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The Aftermath of a Nutrition Appointment

Posted Nov 11 2011 4:14am

Wednesday was my first nutrition appointment in 3 weeks! 3 whole weeks.

That may not seem like a big deal but I was actually excited to have a professional help rationalize my insane thoughts, food guilt and confirm the fact that my weight gain is not skyrocketing out of control.

Well I was excited until about 15 minutes into our session.

At first we were laughing, talking, celebrating some of my recent “accomplishments,” and then I told her about the wicked edema I was getting in my legs nearly every night, the belly bloat I was feeling pretty much non-stop, and the ginormous cravings I was having for the nuts I just purchased. When I got to the part where I was questioning the amount of nuts I was consuming (truth be told I ate nearly ½ cup yesterday morning!) when she assured me it was not too much, but that I was making great “progress.”

Whoa. Back up. What exactly does that mean?

Progress=Weight Gain in the recovery world and even though I know that is my ultimate goal I just broke down.

I must have stared out the window for a good thirty seconds, trying to hold back the flood gates that were about to emerge.

“CJ, you are doing great. What’s behind the tears?”

Poor dietician, now playing the role of a therapist too.

“I don’t want this anymore. I don’t want to gain anymore weight. I’m not getting fat for me. I am doing it for Ryan.”

Here is the weird thing. There is truth in my statement. I really don’t want to gain anymore weight. I no longer look “sick,” am tired, excessively hungry, etc. I feel much better, aside from the water retention that causes more mental discomfort than anything, and I no longer restrict my calories when my body says its time to eat. In theory, I am out of the “danger” zone and have eliminated a lot of anorexic tendencies.

Before you go jumping all over me saying how long of a journey I still have, I am simply telling you what I AM FEELING.

Wednesday marked a very significant day in recovery for me, and at the risk of triggering anyone I will be pretty vague in this, but I reached my number; the biggest fear I face when I step on a scale.

Ryan knew this number would be extremely difficult for me to handle and when I got home from my appointment, quiet and solemn, he knew what it meant.

“Do you want to talk about it?”

“Not really.” I continued to furiously scrub a dish that was still in the sink from earlier that day.

“Can I have a hug?”

I let him put his arms around me but at first my body didn’t respond. I felt paralyzed because my mind was working in overdrive.

As my nutritionist pointed out, there was no need for me to focus on the integers when I should be celebrating that I went out to brunch with friends, I am saying yes to social engagements, making new friends, being allowed to do more physical activity, muscle is starting to show up in places that once looked like gaunt limbs. There are so many positives in my life right now that simply are not possible when one is entrenched so deeply with destructive thoughts and behaviors.

It took me a very long time to actually receive the information that both dietician and my husband were giving me; their pride for my achievements and how far I have come, the incentives to not being so unhealthy, the hope they have for my future, and how although I am probably feeling that everything in my entire body is probably saying “STOP EATING SO MUCH/EXERCISE MORE,” I cannot possibly give up now.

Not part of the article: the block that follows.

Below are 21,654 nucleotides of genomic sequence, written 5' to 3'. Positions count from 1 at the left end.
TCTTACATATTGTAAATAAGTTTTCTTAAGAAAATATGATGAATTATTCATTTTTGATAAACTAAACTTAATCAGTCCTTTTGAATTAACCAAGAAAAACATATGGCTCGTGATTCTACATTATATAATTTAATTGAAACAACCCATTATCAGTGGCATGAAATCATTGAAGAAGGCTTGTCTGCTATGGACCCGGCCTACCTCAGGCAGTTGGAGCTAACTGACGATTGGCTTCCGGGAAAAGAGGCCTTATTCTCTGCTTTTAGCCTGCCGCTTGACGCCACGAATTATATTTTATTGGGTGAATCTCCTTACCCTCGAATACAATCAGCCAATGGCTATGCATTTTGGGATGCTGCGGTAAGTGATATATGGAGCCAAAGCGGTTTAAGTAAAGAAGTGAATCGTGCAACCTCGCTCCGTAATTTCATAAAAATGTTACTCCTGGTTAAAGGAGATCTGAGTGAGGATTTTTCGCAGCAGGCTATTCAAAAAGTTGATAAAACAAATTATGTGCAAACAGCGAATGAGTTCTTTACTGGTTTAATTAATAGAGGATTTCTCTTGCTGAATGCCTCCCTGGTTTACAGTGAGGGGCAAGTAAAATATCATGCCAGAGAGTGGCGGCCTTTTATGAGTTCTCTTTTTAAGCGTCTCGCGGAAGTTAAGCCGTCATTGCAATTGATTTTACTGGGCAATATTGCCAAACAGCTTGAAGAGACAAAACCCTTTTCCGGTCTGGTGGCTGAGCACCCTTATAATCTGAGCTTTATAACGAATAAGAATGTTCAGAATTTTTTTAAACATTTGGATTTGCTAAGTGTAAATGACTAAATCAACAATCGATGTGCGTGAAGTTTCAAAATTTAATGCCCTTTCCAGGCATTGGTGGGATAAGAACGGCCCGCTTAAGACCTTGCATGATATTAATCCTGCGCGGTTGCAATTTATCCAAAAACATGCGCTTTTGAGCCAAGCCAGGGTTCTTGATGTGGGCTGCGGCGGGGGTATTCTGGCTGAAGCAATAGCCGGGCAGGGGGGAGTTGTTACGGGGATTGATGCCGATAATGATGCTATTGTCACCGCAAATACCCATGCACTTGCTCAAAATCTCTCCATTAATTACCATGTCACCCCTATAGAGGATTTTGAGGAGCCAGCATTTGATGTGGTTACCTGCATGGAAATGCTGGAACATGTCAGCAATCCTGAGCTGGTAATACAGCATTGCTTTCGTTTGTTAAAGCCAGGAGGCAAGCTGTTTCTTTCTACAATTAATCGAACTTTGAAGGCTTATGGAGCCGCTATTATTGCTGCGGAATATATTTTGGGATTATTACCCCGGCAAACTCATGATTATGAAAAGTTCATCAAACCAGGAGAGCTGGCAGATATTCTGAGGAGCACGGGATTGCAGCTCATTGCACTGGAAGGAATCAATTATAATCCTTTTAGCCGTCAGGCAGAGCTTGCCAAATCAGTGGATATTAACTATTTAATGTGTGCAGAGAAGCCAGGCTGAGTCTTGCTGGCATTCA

I am not going to lie to you today and tell you how I feel so much better, or that I can’t wait to keep eating and gaining and recovering galore, but I will tell you my thoughts are much less negative.

Initially when I heard of my “progress,” all I wanted to do was resort back to more safe foods, throw out every single container of those stupid nuts I bought the other day, stop trying to increase my fats, and essentially cut corners wherever I could, but I won’t. Six months ago I would have but today I will just be sad, miserable about my body-image, and go through the motions to “fake it ‘till I make it.”

I wish I had a more inspirational tale for you, but not every day is a rainbow. Recovery is not all smiles and woo hoos! It’s a lot of hard work, reframing and sucking it up until your brain finally starts working in a healthier manner. There are really ugly times, and the last two days has just been a period like that for me.

The pivotal number messed with my head; the discomfort I have pretty much non-stop is really triggering. But I will keep reminding myself the million reasons why I need to push forward and stop dwelling on the bulge over my pants so I can at least do what I have to in order to stay on track.

So please take away this:

  • You will not ALWAYS be able to see the light at the end of the tunnel.
  • You may not ALWAYS be able to effectively reframe the negative self-talk that occurs on a pretty regular basis.
  • Despite what you think, you do not necessarily have control over your body.
  • But you do have control over how you handle these things.
  • You can continue on the right path even if you don’t want to.
  • You can achieve health even when it seems so far away.
  • Just follow what you KNOW in your heart to be the RIGHT thing to do and EVENTUALLY it will get better.

Sorry to be so morbid on a Friday.

I hope you all have a fabulous weekend!

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